One of Richard's neighbors had grown a large maple tree. You could, in fact, see that tree in Richard's ArchiCAD model. "I modeled that [tree] because I wanted to make sure it cleared our solar panels," she said.
ArchiCAD comes with a series of 3D clip art designs — natural objects and pedestrians — that users can drop into a 3D model. For an accurate representation of her neighbor's tree, Richard specified an estimated height, then let the software generate a 3D object with the right dimensions. Using ArchiCAD's sun study, a feature that let her simulate the sun's effect on her site all year round, Richard was able to determine where the tree's shadow would fall. Her neighbor's maple tree, she was relieved to discover, wouldn't interfere with her solar panels.
Richard's local utilities provider, Madison Gas and Electric, recently published a study of the multifamily homes in the area. According to this study of total electricity and gas costs, residents spend about $0.60 to $1.80 per square foot per year. By this estimate, Richard would expect to spend about $135 to $405 per month on utilities. Instead, she pays an average of $44.21 per month.
Richard and her family moved into the new home in May. Since then, she has had to pay for gas — mostly for cooking purposes, as her heating system is energy-efficient — but she has not had to pay for electricity. The photovoltaic panels on her roof generate more power than the home needs. She's been depositing the excess energy back into the grid to help power her neighbors' homes. Her home was awarded 28.5 points out of the 38 possible points under LEED's energy and atmosphere category.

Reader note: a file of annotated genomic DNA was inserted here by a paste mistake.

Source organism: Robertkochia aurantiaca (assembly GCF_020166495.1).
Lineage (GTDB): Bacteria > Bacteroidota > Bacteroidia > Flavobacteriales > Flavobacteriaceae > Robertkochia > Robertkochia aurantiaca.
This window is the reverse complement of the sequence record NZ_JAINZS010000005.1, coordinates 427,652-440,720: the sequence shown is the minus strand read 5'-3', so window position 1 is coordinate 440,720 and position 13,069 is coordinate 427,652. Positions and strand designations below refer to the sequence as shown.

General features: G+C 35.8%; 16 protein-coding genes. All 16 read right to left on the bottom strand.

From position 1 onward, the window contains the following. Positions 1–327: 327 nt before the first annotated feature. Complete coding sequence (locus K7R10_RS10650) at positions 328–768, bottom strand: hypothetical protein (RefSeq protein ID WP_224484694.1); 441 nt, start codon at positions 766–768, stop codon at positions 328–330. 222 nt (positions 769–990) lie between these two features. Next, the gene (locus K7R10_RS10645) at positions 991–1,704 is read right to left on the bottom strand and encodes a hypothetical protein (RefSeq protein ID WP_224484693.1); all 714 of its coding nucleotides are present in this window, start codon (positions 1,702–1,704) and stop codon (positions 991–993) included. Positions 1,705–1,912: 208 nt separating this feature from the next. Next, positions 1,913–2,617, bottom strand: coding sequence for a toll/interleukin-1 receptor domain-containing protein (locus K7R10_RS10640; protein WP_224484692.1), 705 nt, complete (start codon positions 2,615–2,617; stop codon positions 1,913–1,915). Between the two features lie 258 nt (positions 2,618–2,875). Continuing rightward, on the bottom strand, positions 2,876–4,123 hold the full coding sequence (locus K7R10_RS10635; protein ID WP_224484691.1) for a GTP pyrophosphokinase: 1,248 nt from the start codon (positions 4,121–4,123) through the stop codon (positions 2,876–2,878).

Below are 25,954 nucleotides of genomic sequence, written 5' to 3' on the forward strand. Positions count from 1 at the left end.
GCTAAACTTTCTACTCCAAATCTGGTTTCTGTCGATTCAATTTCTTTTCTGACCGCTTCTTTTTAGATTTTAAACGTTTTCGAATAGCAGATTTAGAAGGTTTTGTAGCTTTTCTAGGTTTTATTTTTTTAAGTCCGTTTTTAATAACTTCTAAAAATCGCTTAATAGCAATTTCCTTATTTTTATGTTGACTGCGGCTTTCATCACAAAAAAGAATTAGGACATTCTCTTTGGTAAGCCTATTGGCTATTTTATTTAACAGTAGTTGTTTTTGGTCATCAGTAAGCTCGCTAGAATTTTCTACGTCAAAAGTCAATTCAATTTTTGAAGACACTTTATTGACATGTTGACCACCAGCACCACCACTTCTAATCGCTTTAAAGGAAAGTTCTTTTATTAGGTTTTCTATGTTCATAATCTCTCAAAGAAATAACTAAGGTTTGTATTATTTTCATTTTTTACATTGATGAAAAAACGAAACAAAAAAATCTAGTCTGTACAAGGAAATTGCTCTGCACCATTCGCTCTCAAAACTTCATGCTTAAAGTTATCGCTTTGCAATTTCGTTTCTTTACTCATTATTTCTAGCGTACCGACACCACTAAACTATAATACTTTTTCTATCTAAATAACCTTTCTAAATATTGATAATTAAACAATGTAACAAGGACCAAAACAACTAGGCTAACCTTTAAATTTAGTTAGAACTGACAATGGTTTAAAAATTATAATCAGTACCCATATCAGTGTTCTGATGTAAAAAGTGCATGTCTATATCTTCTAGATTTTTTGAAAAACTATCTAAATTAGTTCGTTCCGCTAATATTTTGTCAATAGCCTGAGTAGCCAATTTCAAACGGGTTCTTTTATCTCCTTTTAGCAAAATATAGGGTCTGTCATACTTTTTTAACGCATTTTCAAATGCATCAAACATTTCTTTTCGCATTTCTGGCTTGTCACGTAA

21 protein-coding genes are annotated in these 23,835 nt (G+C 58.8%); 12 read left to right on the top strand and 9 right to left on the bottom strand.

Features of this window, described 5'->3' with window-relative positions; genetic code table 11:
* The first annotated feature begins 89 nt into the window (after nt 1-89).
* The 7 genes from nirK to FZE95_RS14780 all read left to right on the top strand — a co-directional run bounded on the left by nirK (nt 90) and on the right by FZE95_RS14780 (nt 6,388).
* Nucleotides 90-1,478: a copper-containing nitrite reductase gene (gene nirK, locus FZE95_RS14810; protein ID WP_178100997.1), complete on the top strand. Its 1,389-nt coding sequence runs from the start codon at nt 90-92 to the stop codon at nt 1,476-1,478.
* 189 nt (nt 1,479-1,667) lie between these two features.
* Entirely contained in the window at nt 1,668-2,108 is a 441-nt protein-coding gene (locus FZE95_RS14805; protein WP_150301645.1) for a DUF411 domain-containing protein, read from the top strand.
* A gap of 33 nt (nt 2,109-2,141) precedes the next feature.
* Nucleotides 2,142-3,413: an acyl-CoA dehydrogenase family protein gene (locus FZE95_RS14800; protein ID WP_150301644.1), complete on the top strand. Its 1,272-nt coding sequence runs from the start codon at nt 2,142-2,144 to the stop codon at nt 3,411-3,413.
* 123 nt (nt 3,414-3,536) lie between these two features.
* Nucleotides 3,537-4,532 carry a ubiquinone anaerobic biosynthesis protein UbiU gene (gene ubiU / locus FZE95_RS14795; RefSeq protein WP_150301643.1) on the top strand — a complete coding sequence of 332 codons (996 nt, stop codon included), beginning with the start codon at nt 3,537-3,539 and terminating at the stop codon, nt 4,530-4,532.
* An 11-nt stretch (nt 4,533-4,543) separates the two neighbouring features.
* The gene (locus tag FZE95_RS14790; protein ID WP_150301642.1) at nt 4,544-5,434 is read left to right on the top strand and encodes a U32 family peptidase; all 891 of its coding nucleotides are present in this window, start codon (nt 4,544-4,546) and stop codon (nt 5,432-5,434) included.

In ArchiCAD 12 (released in July 2008), Graphisoft introduced a new energy analysis module called EcoDesigner, accessible from the modeling environment via a single click. The new feature lets users group related building components (such as external walls and floors); apply material properties; define usage (residential, retail, hospital, and so on); specify the mechanical, electrical, and plumbing systems; and then obtain an estimate of the building's carbon output and monthly energy consumption.
Richard didn't have a chance to put EcoDesigner to the test during the planning of her home, but she has since created an energy report using the module, based on her home's as-built conditions. She hopes to compare the software's estimates and the building's actual energy use after she's gathered enough data.
"Deciding to build our house as a LEED project wasn't an easy choice," Richard revealed. "There were expenses associated with that, " such as investing in photovoltaic panels. “The program is geared more towards builders than owners, so it was an interesting experience for us. But along the way, we learned to build a more sustainable, durable house. " (Durability analysis is one of the requirements of LEED Platinum certification.)
EcoDesigner, an energy analysis module, debuted in ArchiCAD 12.
Editor’s note: Green design fans, check out the December 2009 edition of Cadalyst magazine — an announcement is coming soon — which includes Kenneth Wong’s cover story, "Computer-Aided EcoDesign."